Video games tax relief: 8 ways to maximise your deduction

Video games tax relief: 8 ways to maximise your deduction

By Simon Gough, Partner, Reed Smith

November 5th 2015 at 12:15PM

How developers can make the most from the incentives available

Video games tax relief (VGTR) may be old news in the games industry, but, as with any tax incentive, there is a procedural leap between utilising the relief and taking full advantage of it. This article aims to give you an insight into how you can maximise the incentives available.

Interim certification

Although the interim certificate is voluntary, a video games development company (VGDC) would be best advised to always apply for interim certification as, if the development process is delayed, the VGDC will still able to apply for tax relief from HMRC before the development of the video game is completed, ensuring that no deadlines are missed.

Resist the urge to keep all expenditure within the EEA

For the additional deduction the relief available is the lower of: (A) core expenditure incurred in the EEA in relation to that video game; and (B) 80 per cent of core expenditure incurred in relation to that video game.

Consequently there is no further benefit to be gained from ensuring that all core expenditure is incurred within the EEA as the maximum deduction will be reached once EEA expenditure reaches 80 per cent of total core expenditure. The VGDC can therefore adopt a broader approach to 20 per cent of its core expenditure and seek input further afield if it is most economical.

Establish clear divisions in labour

The tax relief applies only to expenditure incurred on designing, producing and testing the video game. To simplify the allocation of expenditure it is wise to separate each stage of the development process.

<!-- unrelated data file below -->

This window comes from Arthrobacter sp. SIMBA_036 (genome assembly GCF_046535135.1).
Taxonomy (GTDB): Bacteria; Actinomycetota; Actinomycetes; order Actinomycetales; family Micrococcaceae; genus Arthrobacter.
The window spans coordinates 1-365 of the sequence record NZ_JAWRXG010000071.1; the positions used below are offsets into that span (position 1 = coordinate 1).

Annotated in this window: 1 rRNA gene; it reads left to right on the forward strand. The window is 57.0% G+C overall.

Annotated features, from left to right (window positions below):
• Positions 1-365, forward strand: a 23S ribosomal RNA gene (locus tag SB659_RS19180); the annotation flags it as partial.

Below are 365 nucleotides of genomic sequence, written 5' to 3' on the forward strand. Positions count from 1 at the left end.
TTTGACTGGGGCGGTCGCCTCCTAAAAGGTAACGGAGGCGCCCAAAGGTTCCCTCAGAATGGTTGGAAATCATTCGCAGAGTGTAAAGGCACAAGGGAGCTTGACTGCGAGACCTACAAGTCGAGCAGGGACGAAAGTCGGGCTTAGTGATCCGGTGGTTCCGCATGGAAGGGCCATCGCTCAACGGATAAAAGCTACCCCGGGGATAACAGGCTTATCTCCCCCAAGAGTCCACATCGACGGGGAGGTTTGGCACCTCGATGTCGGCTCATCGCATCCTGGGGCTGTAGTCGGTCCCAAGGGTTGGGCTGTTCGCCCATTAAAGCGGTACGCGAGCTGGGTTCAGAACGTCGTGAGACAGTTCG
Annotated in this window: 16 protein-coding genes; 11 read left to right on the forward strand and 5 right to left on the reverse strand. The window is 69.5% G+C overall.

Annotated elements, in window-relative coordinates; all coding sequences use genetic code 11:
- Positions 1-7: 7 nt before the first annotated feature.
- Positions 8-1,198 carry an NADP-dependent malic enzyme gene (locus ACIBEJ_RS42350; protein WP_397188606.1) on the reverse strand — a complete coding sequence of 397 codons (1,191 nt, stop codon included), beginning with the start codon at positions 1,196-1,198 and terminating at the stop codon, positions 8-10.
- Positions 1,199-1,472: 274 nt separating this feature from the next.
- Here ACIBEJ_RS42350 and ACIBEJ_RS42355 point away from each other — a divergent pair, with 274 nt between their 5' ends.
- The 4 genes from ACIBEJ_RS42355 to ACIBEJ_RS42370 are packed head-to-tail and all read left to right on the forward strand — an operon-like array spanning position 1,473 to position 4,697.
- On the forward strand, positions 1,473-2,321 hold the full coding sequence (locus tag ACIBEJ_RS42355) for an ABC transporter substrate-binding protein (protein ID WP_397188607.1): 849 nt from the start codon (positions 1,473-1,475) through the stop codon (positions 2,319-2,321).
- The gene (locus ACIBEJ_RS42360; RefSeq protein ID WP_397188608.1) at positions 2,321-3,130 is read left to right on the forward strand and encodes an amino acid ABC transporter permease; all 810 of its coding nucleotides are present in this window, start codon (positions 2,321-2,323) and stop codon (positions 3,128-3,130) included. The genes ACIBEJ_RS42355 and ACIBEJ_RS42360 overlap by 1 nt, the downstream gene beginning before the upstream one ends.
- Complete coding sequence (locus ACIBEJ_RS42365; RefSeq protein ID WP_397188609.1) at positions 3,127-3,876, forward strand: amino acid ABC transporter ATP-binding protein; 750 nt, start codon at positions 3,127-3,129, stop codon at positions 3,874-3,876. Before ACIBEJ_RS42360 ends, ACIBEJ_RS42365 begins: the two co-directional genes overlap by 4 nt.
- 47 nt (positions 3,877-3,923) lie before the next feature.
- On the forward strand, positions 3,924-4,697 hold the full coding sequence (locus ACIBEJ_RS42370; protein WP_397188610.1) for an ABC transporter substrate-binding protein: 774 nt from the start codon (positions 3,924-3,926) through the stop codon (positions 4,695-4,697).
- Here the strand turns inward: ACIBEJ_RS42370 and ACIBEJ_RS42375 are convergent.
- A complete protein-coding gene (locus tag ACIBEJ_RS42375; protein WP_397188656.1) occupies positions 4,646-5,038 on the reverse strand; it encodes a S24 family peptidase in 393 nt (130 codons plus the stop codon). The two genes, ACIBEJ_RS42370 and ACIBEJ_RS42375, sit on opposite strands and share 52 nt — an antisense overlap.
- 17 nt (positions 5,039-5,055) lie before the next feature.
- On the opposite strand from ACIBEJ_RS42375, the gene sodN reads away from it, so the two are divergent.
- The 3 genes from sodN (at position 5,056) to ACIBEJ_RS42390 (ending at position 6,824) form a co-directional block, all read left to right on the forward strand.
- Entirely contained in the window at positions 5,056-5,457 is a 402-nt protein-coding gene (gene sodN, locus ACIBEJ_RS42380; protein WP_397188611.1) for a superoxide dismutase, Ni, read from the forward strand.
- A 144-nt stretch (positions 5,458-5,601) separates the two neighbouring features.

This may be as straightforward as having different employees tasked with distinct stages or as complicated as restructuring the VGDC.

Focus on the development stages that qualify for relief

Evidence of the expenditure applicable to each development stage should be documented on an ongoing basis. Initial concept design, debugging and maintenance should be undertaken as cost-effectively as possible to mitigate the fact that they do not qualify for relief.

Keep losses separate

While it may seem obvious, to ensure qualification for the 25 per cent payable tax credit for an accounting period in which the VGDC has a surrenderable loss, the VGDC must actually have suffered a surrenderable loss overall.

To that end, it is worth keeping income-generating activities distinct from loss-making activities so that any loss can easily be quantified and used.

Be aware of the limitations

A cap of £1 million applies to the amount of the relief that can be claimed for sub-contracted work carried out within the EEA. As such, if development work is to be sub-contracted, VGDCs should use EEA contractors where feasible, unless the maximum deduction has been reached and it would be more economical to sub-contract work outside of the EEA.

Do not miss key deadlines!

VGTR claims, whether for an additional deduction or a payable credit, may be made up to the first anniversary of the VGDC’s filing date for the accounting period in question. As discussed, it is worth applying for interim certification so as claims can be made promptly and the right to the relief does not lapse.

Understand the interplay with other reliefs

Small or medium sized companies eligible for R&D relief have a choice between that relief and claiming VGTR. An assessment must therefore be made of the respective benefits of each relief to see which would be more advantageous.

Large companies (and certain small or medium sized companies) eligible for the R&D Expenditure Credit must claim that credit in priority to the VGTR when eligible for both. Any costs which are not eligible for the R&D credit may then be eligible for VGTR provided the relevant criteria are met.

Patent box relief may also be available and can be claimed in addition to VGTR. This has the potential to give an effective tax rate of 10 per cent on profits derived from patents.

This article was written by Reed Smith partner Simon Gough.